Popular Sovereignty, Kansas Style
The early emigrants to all western territories found life hard and rough, and often violent. Among their shared experiences were Indian wars resulting from white encroachments on lands that were part of Indian reserves; lawlessness and the eccentricities of frontier justice; corruption at the government land offices; bitter conflicts over land claims and the planting of town sites; and political battles over the location of territorial capitals, transportation lines, and banking facilities. Those who settled Kansas Territory after its creation in 1854 experienced all of these trials, but much that they suffered was unique. No other territory became the object of such intense sectional rivalry, or endured the ordeal of civil war, or forced its people to choose between two rival governments, neither of which could establish its legitimacy beyond dispute. Except for the Mormon migration to Utah, no territory received as many settlers who were in some degree motivated by commitment to a cause as well as by the usual anticipation of economic opportunities. Kansas, obseed the Richmond Enquirer, was "the battleground on which the South and the enemies of the South have met and struggled for the mastery."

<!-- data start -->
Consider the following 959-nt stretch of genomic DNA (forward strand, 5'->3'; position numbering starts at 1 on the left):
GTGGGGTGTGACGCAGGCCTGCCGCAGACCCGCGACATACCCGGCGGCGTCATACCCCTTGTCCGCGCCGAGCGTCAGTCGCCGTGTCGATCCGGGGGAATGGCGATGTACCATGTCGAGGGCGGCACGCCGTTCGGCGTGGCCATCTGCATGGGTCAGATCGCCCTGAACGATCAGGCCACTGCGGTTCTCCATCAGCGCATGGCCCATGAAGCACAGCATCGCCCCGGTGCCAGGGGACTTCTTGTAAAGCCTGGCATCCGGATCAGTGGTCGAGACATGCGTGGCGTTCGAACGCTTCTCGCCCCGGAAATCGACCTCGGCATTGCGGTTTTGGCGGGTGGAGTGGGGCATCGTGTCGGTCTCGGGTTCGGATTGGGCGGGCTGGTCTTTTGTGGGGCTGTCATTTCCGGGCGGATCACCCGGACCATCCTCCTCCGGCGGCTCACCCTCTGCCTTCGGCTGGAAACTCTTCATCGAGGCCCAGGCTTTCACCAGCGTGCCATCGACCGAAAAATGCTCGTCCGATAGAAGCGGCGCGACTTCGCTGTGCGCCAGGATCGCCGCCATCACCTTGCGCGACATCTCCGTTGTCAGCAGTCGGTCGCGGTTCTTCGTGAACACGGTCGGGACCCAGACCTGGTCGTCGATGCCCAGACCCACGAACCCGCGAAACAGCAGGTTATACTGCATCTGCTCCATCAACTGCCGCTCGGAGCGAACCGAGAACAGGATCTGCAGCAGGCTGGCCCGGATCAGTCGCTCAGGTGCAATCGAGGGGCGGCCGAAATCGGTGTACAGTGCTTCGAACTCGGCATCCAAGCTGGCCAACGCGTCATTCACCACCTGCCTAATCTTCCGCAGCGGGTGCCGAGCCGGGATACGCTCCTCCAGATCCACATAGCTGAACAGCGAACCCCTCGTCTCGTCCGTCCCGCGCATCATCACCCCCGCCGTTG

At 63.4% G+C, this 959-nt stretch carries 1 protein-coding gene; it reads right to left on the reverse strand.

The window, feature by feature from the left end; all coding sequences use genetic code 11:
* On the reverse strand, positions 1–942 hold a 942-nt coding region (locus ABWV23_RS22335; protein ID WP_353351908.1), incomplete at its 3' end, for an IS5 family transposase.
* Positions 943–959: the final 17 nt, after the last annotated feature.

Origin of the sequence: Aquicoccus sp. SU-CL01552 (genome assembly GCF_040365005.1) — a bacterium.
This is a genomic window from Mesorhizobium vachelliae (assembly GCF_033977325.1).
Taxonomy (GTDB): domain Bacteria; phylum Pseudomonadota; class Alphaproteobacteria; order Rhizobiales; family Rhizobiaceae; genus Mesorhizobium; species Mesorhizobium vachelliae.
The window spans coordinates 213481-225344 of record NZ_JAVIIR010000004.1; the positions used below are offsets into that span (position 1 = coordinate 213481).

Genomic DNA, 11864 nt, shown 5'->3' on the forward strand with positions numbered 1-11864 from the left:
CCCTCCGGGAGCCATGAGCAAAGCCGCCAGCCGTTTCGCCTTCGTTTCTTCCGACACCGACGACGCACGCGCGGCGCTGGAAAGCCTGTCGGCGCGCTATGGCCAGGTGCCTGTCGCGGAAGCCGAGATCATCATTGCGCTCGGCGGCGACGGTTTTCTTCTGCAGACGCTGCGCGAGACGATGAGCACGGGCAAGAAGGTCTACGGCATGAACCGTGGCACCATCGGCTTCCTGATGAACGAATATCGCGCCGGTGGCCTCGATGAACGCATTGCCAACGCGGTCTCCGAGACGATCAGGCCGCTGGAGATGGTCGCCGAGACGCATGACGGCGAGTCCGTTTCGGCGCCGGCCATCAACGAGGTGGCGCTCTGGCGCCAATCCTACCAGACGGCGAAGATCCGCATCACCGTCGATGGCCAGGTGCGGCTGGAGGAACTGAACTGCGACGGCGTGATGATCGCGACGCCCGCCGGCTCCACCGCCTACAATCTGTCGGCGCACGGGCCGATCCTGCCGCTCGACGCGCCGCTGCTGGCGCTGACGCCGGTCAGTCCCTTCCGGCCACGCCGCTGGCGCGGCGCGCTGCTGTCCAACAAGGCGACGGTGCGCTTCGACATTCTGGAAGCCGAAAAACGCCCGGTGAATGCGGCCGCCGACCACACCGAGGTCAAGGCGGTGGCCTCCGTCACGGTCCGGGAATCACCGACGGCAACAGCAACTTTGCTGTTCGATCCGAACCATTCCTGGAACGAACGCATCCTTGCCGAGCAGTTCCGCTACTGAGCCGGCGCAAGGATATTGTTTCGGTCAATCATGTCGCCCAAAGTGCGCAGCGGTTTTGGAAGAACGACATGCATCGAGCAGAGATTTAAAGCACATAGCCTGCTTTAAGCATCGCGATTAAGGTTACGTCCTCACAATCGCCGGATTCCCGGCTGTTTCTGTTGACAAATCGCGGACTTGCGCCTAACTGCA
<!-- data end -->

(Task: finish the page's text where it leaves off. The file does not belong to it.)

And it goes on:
Radical proslavery partisans viewed the Kansas conflict almost in apocalyptic terms. " Kansas must come in as a slave state or the cause of southern rights is dead," wrote a Georgian. If the administration supported the free-state cause, he believed that Buchanan would "richly deserve death," and he hoped "some patriotic hand" would inflict it. The loss of Kansas, warned the Charleston Mercury, would soon mean the loss of Missouri as well, for it would then be nearly surrounded by free states. "Kentucky stands next, then Virginia." Antislavery Northerners agreed. "Momentous consequences for weal or for woe, hang upon the result," one of them asserted. If Kansas were won for freedom, "the honor of